Slowly, the country is waking up to the fact that the government have changed the rules for who can vote. Voters on the 4th of May who want to take part in local elections across England will need to bring one of a specific list of photo IDs picked by the government.
The government have launched an expensive public information campaign, but polling for the Byline Times found that 60% of voters do not know they will be unable to vote in England’s May 4 elections if they don’t have one of the government’s ‘valid’ forms of photo ID.
Voting in polling stations
Elections are generally very well run in the UK – there are extremely low levels of electoral fraud and people have high confidence in voting. In 2019, there were only 33 allegations of impersonation at the polling station, out of over 58 million votes cast.
Public confidence in the running of elections is the highest since 2012. According to the Electoral Commission’s latest tracker of public opinion, 87 percent said voting, in general, is safe from fraud and abuse, and 90 percent that voting at the polling station is safe.
Voters without ID can apply for a postal vote
Voters can apply for a postal vote and send it off, or even drop it off at the polling station by hand, without having to show any ID.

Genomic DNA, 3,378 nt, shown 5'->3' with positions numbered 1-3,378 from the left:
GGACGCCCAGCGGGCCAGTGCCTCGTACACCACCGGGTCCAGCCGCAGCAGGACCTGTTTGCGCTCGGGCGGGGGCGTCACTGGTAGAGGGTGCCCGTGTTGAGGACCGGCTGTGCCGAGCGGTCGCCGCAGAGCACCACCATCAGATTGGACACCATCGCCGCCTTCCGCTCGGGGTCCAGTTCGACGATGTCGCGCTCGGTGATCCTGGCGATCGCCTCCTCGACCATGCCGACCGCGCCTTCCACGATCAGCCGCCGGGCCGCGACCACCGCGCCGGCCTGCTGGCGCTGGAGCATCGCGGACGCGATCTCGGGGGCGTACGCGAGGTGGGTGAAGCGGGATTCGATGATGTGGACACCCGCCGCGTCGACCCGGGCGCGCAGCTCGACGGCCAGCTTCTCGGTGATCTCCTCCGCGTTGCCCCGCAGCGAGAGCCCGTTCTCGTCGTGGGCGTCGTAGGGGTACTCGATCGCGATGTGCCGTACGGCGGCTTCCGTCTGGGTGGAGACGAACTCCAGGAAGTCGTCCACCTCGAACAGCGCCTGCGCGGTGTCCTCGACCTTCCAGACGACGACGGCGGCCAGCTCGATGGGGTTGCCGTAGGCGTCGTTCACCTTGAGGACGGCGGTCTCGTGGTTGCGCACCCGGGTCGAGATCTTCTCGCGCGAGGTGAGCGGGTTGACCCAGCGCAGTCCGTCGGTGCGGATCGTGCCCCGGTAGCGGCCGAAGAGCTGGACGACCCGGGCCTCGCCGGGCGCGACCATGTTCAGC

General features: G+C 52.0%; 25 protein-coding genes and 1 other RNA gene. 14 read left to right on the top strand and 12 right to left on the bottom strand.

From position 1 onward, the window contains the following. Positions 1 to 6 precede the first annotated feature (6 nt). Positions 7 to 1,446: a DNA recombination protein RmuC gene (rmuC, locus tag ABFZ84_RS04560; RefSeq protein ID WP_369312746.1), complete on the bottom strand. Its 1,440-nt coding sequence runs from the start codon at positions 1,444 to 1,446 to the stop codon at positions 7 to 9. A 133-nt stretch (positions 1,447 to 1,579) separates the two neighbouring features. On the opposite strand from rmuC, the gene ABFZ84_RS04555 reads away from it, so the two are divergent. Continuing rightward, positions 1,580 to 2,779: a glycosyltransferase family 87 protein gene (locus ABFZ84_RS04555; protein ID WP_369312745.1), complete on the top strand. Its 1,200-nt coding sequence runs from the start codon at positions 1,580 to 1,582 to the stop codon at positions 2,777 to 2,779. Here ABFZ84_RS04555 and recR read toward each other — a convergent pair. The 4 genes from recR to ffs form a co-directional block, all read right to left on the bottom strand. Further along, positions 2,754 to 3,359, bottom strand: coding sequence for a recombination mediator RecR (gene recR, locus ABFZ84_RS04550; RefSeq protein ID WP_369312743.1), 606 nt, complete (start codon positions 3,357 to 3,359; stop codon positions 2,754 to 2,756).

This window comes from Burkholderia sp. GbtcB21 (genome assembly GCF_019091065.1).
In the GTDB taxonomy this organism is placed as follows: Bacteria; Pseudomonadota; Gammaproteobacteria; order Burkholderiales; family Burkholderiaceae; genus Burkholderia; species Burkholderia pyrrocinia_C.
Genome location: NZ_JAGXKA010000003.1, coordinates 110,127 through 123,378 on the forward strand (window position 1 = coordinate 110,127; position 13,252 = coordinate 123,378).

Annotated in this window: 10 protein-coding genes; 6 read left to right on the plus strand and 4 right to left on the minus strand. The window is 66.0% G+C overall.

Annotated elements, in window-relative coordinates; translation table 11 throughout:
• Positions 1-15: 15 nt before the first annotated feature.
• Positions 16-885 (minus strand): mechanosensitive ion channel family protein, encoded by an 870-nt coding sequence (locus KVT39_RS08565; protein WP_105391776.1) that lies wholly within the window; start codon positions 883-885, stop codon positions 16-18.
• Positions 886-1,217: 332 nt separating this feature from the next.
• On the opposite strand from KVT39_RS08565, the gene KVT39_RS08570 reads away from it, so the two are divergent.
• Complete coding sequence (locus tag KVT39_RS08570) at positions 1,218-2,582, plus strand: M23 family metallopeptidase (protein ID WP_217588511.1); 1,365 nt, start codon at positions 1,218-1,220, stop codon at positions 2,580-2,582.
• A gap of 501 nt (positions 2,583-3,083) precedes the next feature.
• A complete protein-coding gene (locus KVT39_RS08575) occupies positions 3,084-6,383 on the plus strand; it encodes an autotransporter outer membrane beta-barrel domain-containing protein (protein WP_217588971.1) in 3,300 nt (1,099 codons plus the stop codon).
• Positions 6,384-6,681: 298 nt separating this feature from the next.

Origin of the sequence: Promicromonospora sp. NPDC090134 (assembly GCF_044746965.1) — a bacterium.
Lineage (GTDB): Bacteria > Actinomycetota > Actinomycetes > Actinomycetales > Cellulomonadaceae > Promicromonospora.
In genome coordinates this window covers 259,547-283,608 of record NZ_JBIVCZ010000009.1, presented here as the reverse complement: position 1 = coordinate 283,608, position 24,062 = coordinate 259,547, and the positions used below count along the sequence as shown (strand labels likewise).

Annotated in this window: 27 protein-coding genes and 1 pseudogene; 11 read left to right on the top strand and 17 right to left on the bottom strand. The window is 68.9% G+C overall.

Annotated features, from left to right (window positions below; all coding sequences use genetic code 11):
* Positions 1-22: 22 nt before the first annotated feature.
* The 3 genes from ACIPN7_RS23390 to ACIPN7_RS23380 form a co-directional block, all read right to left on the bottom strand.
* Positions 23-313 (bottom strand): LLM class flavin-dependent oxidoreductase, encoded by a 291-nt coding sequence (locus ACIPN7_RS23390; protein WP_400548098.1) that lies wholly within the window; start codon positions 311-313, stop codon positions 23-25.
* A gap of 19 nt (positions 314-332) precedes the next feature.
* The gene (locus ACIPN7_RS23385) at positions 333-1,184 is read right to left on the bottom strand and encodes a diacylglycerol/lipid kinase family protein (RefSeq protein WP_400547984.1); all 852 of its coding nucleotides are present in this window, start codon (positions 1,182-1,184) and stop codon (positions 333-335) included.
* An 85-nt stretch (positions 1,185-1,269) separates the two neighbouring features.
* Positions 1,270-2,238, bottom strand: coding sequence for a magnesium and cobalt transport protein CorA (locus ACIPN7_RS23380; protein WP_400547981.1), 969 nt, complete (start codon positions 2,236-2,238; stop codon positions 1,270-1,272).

Uneven access to the polling station
One of the main reasons we have been campaigning against voter ID is that access to ID uneven in the UK. Many countries in Europe that have voter ID schemes also have universal free (or low cost) ID cards that the UK does not.
In the UK, the government’s own commissioned research found that those with severely limiting disabilities, the unemployed, people without qualifications, and those who had never voted before were all less likely to hold any form of photo ID.
We have already highlighted that the acceptable forms of ID are predominantly held by older people. Research also shows that the elderly and disabled are more likely to vote by post.
The strong correlation between age and income with voting habits has caused some commentators to describe the whole thing as looking like an attempt to rig our elections.
Deadlines, Deadlines, Deadlines
Every deadline that the government create is another hoop for voters to jump through. Easy if you have the time available, but harder if you are struggling to just get by. If you don’t have ID and want to take part in May’s elections you will need to
And then either buy the required form of ID or
For the Voter Authority Certificate, you will need a digital passport-quality photo, your application may be rejected if you submit an unacceptable picture. Things such as a shadow behind your head, glasses or objects in the background can all result in photos being rejected.
We need to be combatting the huge challenges that undermine our democracy, not putting up paywalls around polling stations.
Add your name to our call to cancel the voter ID scheme